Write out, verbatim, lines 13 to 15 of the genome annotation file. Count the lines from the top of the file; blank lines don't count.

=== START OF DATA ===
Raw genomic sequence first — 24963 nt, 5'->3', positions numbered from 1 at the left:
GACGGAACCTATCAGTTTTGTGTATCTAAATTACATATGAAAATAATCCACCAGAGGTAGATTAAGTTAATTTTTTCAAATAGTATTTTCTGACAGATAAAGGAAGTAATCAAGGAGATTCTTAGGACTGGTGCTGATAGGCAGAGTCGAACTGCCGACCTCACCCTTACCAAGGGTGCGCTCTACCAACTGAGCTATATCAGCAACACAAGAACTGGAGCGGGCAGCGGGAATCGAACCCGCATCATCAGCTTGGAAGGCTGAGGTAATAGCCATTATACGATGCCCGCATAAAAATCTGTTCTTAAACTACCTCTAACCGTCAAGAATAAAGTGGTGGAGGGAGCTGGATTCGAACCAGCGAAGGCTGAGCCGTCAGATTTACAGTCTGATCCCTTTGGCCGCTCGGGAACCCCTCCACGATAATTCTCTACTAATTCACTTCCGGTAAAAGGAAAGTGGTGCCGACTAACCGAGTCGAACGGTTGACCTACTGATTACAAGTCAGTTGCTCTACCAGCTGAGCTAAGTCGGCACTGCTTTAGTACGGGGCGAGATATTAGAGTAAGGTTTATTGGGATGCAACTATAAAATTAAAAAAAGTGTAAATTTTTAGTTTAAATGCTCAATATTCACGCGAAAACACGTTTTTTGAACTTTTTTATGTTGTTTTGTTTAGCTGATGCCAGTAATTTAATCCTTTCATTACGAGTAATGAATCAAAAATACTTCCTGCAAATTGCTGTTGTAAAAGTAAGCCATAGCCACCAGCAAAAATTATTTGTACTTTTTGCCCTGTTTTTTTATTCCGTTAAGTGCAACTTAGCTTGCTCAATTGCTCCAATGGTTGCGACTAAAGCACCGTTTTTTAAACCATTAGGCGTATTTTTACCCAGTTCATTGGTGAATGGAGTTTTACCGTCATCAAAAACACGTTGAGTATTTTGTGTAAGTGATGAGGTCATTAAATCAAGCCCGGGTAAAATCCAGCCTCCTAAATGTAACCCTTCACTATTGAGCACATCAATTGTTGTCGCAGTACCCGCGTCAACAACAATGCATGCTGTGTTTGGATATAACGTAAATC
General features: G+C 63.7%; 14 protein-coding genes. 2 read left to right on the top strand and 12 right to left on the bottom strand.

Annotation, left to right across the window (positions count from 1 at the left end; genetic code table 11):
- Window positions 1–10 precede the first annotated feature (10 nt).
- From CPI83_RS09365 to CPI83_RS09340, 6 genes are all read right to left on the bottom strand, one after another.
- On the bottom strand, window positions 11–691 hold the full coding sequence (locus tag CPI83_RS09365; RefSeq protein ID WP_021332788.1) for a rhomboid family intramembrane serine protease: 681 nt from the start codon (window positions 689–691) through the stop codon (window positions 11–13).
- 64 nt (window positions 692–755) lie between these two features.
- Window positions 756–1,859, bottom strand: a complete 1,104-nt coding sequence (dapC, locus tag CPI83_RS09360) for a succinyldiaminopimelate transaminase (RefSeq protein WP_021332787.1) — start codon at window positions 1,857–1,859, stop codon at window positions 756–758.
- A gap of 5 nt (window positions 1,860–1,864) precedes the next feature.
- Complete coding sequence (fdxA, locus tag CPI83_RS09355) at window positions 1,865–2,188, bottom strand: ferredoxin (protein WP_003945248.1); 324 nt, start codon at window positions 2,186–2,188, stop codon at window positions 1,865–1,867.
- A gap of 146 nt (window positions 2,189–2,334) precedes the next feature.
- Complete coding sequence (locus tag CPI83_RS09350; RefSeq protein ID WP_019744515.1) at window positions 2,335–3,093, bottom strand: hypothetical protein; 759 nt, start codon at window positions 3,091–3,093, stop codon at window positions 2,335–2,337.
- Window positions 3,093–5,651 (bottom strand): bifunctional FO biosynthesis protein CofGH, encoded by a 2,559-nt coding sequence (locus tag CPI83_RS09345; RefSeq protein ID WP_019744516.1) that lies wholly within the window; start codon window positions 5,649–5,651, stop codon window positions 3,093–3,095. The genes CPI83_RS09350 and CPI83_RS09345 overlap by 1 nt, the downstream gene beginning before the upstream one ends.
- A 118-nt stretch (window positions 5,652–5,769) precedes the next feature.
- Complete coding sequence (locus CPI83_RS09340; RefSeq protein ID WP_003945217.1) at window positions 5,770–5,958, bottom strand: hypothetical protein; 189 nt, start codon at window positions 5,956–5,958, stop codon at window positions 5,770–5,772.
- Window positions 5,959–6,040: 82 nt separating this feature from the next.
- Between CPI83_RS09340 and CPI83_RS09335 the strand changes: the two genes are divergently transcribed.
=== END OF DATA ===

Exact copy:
- Complete coding sequence (locus tag CPI83_RS09350; RefSeq protein ID WP_019744515.1) at window positions 2,335–3,093, bottom strand: hypothetical protein; 759 nt, start codon at window positions 3,091–3,093, stop codon at window positions 2,335–2,337.
- Window positions 3,093–5,651 (bottom strand): bifunctional FO biosynthesis protein CofGH, encoded by a 2,559-nt coding sequence (locus tag CPI83_RS09345; RefSeq protein ID WP_019744516.1) that lies wholly within the window; start codon window positions 5,649–5,651, stop codon window positions 3,093–3,095. The genes CPI83_RS09350 and CPI83_RS09345 overlap by 1 nt, the downstream gene beginning before the upstream one ends.
- A 118-nt stretch (window positions 5,652–5,769) precedes the next feature.